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Poem by Joyce Kilmer
(For Robert Cortez Holliday) If I should live in a forest And sleep underneath a tree, No grove of impudent saplings Would make a home for me. I’d go where the old oaks gather, Serene and good and strong, And they would not sigh and tremble And vex me with a song. The pleasantest sort of poet Is the poet who’s old and wise, With an old white beard and wrinkles About his kind old eyes. For these young flippertigibbets A-rhyming their hours away They won’t be still like honest men And listen to what you say. The young poet screams forever About his sex and his soul; But the old man listens, and smokes his pipe, And polishes its bowl. There should be a club for poets Who have come to seventy year. They should sit in a great hall drinking Red wine and golden beer. They would shuffle in of an evening, Each one to his cushioned seat, And there would be mellow talking And silence rich and sweet. There is no peace to be taken With poets who are young, For they worry about the wars to be fought And the songs that must be sung. But the old man knows that he’s in his chair And that God’s on His throne in the sky. So he sits by the fire in comfort And he lets the world spin by.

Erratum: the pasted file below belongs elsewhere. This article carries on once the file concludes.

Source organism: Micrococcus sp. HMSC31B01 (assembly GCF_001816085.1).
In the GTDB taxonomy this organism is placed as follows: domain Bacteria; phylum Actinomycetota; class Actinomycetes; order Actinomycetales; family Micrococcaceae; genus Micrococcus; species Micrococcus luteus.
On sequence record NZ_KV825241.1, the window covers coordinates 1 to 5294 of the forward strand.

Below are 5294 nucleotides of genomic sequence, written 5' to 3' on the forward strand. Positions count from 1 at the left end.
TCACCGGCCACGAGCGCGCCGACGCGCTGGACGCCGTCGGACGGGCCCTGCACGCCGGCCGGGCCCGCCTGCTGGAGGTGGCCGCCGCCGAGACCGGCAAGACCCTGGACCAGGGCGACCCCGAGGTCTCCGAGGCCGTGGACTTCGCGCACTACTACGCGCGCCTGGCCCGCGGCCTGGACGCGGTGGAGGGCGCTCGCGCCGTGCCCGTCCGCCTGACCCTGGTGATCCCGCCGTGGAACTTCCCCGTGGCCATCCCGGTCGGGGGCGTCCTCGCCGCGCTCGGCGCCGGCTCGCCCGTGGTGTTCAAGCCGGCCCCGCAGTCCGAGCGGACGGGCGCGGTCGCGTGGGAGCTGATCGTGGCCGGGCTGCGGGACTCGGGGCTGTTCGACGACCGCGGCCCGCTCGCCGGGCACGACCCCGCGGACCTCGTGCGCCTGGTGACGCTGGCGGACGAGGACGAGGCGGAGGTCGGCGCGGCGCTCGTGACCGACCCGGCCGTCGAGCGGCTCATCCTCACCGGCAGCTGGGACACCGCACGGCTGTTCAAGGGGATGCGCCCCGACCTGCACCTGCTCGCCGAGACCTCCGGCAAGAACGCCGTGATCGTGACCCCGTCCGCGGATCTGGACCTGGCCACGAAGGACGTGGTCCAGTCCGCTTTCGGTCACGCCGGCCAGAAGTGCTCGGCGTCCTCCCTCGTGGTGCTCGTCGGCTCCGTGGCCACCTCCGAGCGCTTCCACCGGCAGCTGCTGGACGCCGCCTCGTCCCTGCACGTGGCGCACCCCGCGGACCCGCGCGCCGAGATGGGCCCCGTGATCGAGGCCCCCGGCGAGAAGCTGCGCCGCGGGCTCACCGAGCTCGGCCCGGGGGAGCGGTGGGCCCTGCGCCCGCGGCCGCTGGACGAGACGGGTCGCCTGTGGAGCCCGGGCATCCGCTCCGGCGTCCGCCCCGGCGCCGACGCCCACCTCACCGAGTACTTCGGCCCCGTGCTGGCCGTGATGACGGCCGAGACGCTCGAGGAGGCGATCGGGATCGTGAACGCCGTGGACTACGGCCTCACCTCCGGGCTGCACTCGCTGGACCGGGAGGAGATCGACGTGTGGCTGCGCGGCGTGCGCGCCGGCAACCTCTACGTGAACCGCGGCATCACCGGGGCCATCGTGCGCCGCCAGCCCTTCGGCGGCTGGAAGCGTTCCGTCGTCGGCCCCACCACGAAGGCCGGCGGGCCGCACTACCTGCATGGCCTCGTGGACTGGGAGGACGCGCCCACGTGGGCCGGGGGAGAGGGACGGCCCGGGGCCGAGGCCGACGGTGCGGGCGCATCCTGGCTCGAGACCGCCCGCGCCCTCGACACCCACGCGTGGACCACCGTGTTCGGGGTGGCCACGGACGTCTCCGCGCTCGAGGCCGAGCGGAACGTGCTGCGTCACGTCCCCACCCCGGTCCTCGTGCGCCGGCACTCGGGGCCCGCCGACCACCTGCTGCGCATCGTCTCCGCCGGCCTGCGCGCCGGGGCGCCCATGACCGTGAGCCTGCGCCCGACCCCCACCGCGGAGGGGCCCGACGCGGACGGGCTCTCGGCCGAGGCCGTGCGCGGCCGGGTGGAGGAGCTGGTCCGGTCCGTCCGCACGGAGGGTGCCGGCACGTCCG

Joyce Kilmer's other poems:
English Poetry. E-mail firstname.lastname@example.org